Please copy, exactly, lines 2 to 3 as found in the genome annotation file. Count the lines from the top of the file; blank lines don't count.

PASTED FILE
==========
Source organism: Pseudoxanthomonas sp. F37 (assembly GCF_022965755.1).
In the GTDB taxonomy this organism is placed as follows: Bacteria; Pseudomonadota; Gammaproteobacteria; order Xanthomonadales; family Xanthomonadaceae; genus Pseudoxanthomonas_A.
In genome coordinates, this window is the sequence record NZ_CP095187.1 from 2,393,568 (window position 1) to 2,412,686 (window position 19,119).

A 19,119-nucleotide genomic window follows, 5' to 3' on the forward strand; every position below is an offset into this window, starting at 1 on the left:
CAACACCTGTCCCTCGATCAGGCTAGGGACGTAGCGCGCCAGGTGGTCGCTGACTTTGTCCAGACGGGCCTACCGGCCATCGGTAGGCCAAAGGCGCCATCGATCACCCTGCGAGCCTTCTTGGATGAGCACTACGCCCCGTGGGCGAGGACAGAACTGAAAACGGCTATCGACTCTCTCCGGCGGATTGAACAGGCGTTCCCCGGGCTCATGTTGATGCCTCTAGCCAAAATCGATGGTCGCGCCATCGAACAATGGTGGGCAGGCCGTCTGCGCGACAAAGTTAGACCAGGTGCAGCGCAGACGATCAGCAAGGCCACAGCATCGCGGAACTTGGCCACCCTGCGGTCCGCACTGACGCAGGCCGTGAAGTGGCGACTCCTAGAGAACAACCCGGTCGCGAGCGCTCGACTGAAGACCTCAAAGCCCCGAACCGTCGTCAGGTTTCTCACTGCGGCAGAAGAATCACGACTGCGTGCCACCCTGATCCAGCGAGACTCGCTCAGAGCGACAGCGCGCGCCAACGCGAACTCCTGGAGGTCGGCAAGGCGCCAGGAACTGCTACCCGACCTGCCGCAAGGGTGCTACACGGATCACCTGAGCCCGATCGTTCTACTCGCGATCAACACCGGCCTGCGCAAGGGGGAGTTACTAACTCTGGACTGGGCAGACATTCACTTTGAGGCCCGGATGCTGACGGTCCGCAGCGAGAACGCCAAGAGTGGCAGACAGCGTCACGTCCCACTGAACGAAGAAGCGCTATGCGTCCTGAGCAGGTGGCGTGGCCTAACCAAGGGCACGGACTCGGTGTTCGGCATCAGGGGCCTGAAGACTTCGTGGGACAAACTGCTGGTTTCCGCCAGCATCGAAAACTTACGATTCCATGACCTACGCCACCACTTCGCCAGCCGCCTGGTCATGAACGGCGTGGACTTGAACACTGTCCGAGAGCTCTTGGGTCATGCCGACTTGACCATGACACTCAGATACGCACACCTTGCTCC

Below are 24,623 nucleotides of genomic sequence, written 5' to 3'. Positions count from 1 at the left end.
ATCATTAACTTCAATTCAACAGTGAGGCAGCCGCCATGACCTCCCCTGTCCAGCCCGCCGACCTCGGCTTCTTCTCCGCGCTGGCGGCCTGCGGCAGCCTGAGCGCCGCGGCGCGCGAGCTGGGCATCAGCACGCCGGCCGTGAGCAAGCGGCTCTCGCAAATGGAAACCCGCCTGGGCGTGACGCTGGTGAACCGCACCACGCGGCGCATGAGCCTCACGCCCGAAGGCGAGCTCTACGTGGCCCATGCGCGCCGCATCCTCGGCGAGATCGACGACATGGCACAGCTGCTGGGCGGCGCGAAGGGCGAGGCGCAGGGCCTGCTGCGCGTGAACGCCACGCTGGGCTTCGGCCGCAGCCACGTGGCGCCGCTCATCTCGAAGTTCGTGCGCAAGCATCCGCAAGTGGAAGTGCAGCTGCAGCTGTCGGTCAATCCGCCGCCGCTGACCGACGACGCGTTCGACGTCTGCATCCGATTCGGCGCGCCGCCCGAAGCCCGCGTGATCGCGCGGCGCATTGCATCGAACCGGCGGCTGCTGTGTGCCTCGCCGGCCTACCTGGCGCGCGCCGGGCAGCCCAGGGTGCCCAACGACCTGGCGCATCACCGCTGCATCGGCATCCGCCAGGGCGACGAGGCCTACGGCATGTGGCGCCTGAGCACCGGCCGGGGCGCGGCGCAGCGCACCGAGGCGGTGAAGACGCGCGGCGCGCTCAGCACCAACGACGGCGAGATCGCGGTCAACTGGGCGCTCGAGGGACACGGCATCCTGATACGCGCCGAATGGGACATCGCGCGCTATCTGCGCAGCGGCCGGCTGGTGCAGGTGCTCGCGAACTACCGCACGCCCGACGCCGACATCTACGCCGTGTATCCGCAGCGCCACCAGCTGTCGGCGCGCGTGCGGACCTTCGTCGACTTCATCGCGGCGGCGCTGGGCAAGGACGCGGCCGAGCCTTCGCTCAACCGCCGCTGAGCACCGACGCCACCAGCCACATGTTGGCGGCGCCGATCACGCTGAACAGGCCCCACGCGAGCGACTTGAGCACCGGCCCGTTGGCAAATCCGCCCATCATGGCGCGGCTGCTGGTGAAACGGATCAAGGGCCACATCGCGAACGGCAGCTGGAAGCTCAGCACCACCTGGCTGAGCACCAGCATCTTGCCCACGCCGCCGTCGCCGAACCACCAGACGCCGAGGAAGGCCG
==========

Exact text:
In the GTDB taxonomy this organism is placed as follows: Bacteria; Pseudomonadota; Gammaproteobacteria; order Xanthomonadales; family Xanthomonadaceae; genus Pseudoxanthomonas_A.
In genome coordinates, this window is the sequence record NZ_CP095187.1 from 2,393,568 (window position 1) to 2,412,686 (window position 19,119).